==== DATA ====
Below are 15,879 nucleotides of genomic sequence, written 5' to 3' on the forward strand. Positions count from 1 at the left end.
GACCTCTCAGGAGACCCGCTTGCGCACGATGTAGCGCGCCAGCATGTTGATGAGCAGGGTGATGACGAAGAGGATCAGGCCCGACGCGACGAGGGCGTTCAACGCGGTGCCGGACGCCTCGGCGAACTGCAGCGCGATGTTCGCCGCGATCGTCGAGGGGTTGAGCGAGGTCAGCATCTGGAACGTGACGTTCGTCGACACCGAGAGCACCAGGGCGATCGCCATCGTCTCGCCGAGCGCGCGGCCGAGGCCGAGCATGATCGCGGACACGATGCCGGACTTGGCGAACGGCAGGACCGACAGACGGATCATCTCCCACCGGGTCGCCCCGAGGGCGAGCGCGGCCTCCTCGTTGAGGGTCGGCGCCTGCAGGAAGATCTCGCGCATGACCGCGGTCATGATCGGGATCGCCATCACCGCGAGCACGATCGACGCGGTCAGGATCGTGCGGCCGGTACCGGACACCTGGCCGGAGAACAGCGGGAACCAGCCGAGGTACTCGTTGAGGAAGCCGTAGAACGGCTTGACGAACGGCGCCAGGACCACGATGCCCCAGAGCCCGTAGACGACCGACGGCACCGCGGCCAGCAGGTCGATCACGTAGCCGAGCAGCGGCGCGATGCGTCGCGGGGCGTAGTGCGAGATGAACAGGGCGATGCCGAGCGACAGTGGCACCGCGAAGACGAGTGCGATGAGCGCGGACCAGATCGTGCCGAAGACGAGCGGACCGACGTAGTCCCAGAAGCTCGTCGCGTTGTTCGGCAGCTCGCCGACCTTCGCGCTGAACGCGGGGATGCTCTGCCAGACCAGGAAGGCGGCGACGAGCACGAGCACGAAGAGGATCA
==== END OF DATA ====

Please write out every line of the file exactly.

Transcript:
Below are 15,879 nucleotides of genomic sequence, written 5' to 3' on the forward strand. Positions count from 1 at the left end.
GACCTCTCAGGAGACCCGCTTGCGCACGATGTAGCGCGCCAGCATGTTGATGAGCAGGGTGATGACGAAGAGGATCAGGCCCGACGCGACGAGGGCGTTCAACGCGGTGCCGGACGCCTCGGCGAACTGCAGCGCGATGTTCGCCGCGATCGTCGAGGGGTTGAGCGAGGTCAGCATCTGGAACGTGACGTTCGTCGACACCGAGAGCACCAGGGCGATCGCCATCGTCTCGCCGAGCGCGCGGCCGAGGCCGAGCATGATCGCGGACACGATGCCGGACTTGGCGAACGGCAGGACCGACAGACGGATCATCTCCCACCGGGTCGCCCCGAGGGCGAGCGCGGCCTCCTCGTTGAGGGTCGGCGCCTGCAGGAAGATCTCGCGCATGACCGCGGTCATGATCGGGATCGCCATCACCGCGAGCACGATCGACGCGGTCAGGATCGTGCGGCCGGTACCGGACACCTGGCCGGAGAACAGCGGGAACCAGCCGAGGTACTCGTTGAGGAAGCCGTAGAACGGCTTGACGAACGGCGCCAGGACCACGATGCCCCAGAGCCCGTAGACGACCGACGGCACCGCGGCCAGCAGGTCGATCACGTAGCCGAGCAGCGGCGCGATGCGTCGCGGGGCGTAGTGCGAGATGAACAGGGCGATGCCGAGCGACAGTGGCACCGCGAAGACGAGTGCGATGAGCGCGGACCAGATCGTGCCGAAGACGAGCGGACCGACGTAGTCCCAGAAGCTCGTCGCGTTGTTCGGCAGCTCGCCGACCTTCGCGCTGAACGCGGGGATGCTCTGCCAGACCAGGAAGGCGGCGACGAGCACGAGCACGAAGAGGATCA